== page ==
When the wax starts to pool in the candle, blow out the candle and but the string in the hot wax for a couple of seconds. Take out the strings and let it cool.
Again, I made a mistake using such a thin string. If I did this again, I would braid together multiple of this thickness.
While you wick is drying, get a pot of water and put it over minium heat. As a note, I always use one of our “bad pans” while doing this. You will see that the good pans are hanging on the spice rack (the blue ones) and the bad one on the stove. You won’t damage your pans doing this, but sometimes wax can get into the pan or a film from the outside of the candle, etc so I prefer to use pans that I don’t cook food in. Yeah, you heard me right, I have crafting only pans in my tiny New York apartment, somebody needs to stop me.
You should have enough water in the pot so that when you put in your old candles about half of the jar’s height is submerged. If you are using candles that were not in a jar and added them to a pot, put the pot over the boiling water to create a double boil.
As the water heats the candle wax will start to melt. If you want to add more scents (for example I added vanilla extract to give it an extra punch of flavor), you have to make sure you heat your candles to 180 degrees Fahrenheit to make sure it binds with the wax. To check the wax heat, simply stick the end of a turkey or candy thermometer into the wax. They make special candle thermometers as well, but you don’t need it unless you are trying to get really fancy. As the wax melts, get your wick ready. Get a new jar or metal/glass container that you will be pouring into (I often use vintage teacups when pouring a new candle). Place the wick into the container and pour a little wax to stick the wick to the bottom. Let that cool and rest the wick on top of a stick, utensil, so otherwise to keep it up (you can also loop it around the utensil for extra security.)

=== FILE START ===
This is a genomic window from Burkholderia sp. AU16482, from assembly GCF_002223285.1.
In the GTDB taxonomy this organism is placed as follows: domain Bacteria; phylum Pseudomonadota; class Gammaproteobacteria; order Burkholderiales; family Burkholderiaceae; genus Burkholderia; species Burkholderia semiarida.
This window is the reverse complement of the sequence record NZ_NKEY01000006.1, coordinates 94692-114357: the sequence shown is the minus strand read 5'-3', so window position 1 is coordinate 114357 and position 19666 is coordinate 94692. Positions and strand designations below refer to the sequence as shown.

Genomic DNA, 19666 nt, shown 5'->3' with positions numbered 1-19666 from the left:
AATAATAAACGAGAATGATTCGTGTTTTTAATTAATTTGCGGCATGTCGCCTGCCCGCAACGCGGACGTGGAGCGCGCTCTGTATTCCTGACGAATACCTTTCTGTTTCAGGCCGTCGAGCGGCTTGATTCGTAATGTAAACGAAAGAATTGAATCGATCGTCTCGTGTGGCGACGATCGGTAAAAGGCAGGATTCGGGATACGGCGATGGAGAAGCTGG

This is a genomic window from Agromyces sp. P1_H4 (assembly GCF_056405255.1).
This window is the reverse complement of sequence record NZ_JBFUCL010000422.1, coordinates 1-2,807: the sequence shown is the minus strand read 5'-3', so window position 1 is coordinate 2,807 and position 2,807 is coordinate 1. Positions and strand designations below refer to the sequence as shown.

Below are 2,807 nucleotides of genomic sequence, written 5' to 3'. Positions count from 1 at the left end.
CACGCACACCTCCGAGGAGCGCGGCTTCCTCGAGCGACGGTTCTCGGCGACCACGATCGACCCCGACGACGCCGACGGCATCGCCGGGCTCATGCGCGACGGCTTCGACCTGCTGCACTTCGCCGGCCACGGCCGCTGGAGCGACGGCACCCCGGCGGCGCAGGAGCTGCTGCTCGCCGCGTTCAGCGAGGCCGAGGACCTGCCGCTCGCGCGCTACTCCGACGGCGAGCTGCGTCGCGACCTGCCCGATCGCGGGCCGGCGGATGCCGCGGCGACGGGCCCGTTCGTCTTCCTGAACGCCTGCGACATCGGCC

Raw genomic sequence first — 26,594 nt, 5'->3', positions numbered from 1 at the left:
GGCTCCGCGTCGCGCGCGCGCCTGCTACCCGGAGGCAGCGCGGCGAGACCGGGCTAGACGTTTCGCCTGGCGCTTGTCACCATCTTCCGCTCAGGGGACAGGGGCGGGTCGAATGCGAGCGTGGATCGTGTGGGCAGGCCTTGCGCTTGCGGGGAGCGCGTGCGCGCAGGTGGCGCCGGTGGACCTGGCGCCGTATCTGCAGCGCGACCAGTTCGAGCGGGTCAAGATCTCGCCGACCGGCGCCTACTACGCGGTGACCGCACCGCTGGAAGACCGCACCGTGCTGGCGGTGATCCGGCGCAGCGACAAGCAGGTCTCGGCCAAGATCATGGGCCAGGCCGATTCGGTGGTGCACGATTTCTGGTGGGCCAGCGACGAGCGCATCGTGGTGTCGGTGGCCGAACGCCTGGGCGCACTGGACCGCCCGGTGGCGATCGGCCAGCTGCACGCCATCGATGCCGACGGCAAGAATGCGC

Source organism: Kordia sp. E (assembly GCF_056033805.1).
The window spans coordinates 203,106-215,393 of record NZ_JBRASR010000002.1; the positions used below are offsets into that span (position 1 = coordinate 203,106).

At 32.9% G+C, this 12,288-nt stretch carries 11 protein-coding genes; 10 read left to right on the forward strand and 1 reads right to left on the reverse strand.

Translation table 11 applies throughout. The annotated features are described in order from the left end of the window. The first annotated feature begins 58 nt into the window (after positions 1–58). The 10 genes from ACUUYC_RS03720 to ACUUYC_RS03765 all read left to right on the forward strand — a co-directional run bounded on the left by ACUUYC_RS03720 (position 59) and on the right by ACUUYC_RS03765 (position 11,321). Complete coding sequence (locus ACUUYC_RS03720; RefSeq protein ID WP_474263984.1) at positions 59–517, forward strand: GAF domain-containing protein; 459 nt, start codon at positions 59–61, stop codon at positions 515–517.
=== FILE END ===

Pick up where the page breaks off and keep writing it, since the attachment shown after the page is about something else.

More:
Finally, take the melted candles out of the hot water (carefully, let’s just say your girl has burnt a finger) and pour the melted wax into the new container.
Try not to move the candle for a couple of hours after you pour the wax as it might mess up how it sets. Let the candle set for 24 hours and bam, you have a new candle.
There are a lot of ways to make candles, so if you know it another way, that’s awesome, however, I do think this is the easiest (especially if you already have wicks!).
So here are some things to end this one that have made my quarantine better. Did you know that a ton of Jane Fonda Work Out Tapes are free on YouTube? The 1980s ones are surprisingly hard for being taught by a woman who doesn’t sweat enough to ruin her own blue eye shadow and the 1990s (2000s?) ones are very easy. I like to alternate back and forth. Kast is an app that lets people share their screens. My sketch group all watched Clue (1985) through it the other night, would recommend both the platform and rewatching Clue with a bunch of comedians if you can.
Thanks for hanging around for today’s Craft Cult. I am going to be sending the next one later this week and it’s going to be a great one for kids and adults so make sure to tell your friends to subscribe. If you do any of the projects from this newsletter, please throw a pic up on social media, I would love to see them. Use #CraftCulter (CraftCult by itself turned out to be a beer hashtag Instagram) or tag me @Humancomedian (FB: Rosa Escandon)